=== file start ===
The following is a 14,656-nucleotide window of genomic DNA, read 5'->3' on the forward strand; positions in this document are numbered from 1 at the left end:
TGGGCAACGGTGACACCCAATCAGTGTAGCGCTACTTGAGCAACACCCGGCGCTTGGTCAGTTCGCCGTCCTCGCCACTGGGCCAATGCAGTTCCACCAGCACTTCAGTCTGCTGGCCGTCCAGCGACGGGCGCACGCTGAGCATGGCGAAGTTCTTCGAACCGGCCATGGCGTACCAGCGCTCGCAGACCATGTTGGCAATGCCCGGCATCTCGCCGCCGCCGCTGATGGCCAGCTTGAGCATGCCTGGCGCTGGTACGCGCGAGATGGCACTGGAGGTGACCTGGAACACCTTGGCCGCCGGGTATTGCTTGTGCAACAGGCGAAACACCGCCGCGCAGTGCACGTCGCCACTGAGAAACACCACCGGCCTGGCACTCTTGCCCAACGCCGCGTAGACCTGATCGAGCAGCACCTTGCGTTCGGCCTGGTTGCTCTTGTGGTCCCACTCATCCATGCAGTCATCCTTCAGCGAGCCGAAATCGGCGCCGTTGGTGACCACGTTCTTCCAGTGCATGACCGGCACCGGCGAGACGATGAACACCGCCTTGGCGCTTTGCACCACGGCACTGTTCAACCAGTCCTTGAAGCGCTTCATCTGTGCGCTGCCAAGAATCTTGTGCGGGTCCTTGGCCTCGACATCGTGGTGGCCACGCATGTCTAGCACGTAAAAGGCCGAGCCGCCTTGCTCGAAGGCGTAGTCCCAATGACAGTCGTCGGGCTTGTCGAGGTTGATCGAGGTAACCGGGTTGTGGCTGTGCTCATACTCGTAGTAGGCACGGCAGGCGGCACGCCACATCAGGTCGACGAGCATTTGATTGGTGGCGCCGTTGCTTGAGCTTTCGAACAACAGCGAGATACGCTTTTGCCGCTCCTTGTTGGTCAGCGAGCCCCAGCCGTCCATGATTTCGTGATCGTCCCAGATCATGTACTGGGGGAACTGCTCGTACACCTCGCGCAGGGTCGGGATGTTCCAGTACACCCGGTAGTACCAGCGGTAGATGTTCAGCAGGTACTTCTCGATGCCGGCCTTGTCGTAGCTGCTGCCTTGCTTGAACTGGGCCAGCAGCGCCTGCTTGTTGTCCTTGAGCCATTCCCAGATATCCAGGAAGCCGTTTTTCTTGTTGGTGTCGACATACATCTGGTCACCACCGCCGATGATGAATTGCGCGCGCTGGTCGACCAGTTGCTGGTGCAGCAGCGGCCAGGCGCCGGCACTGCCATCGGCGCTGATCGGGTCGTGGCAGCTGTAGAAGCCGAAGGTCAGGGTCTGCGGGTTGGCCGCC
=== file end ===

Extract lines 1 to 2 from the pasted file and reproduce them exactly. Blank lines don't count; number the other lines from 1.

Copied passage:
The following is a 14,656-nucleotide window of genomic DNA, read 5'->3' on the forward strand; positions in this document are numbered from 1 at the left end:
TGGGCAACGGTGACACCCAATCAGTGTAGCGCTACTTGAGCAACACCCGGCGCTTGGTCAGTTCGCCGTCCTCGCCACTGGGCCAATGCAGTTCCACCAGCACTTCAGTCTGCTGGCCGTCCAGCGACGGGCGCACGCTGAGCATGGCGAAGTTCTTCGAACCGGCCATGGCGTACCAGCGCTCGCAGACCATGTTGGCAATGCCCGGCATCTCGCCGCCGCCGCTGATGGCCAGCTTGAGCATGCCTGGCGCTGGTACGCGCGAGATGGCACTGGAGGTGACCTGGAACACCTTGGCCGCCGGGTATTGCTTGTGCAACAGGCGAAACACCGCCGCGCAGTGCACGTCGCCACTGAGAAACACCACCGGCCTGGCACTCTTGCCCAACGCCGCGTAGACCTGATCGAGCAGCACCTTGCGTTCGGCCTGGTTGCTCTTGTGGTCCCACTCATCCATGCAGTCATCCTTCAGCGAGCCGAAATCGGCGCCGTTGGTGACCACGTTCTTCCAGTGCATGACCGGCACCGGCGAGACGATGAACACCGCCTTGGCGCTTTGCACCACGGCACTGTTCAACCAGTCCTTGAAGCGCTTCATCTGTGCGCTGCCAAGAATCTTGTGCGGGTCCTTGGCCTCGACATCGTGGTGGCCACGCATGTCTAGCACGTAAAAGGCCGAGCCGCCTTGCTCGAAGGCGTAGTCCCAATGACAGTCGTCGGGCTTGTCGAGGTTGATCGAGGTAACCGGGTTGTGGCTGTGCTCATACTCGTAGTAGGCACGGCAGGCGGCACGCCACATCAGGTCGACGAGCATTTGATTGGTGGCGCCGTTGCTTGAGCTTTCGAACAACAGCGAGATACGCTTTTGCCGCTCCTTGTTGGTCAGCGAGCCCCAGCCGTCCATGATTTCGTGATCGTCCCAGATCATGTACTGGGGGAACTGCTCGTACACCTCGCGCAGGGTCGGGATGTTCCAGTACACCCGGTAGTACCAGCGGTAGATGTTCAGCAGGTACTTCTCGATGCCGGCCTTGTCGTAGCTGCTGCCTTGCTTGAACTGGGCCAGCAGCGCCTGCTTGTTGTCCTTGAGCCATTCCCAGATATCCAGGAAGCCGTTTTTCTTGTTGGTGTCGACATACATCTGGTCACCACCGCCGATGATGAATTGCGCGCGCTGGTCGACCAGTTGCTGGTGCAGCAGCGGCCAGGCGCCGGCACTGCCATCGGCGCTGATCGGGTCGTGGCAGCTGTAGAAGCCGAAGGTCAGGGTCTGCGGGTTGGCCGCC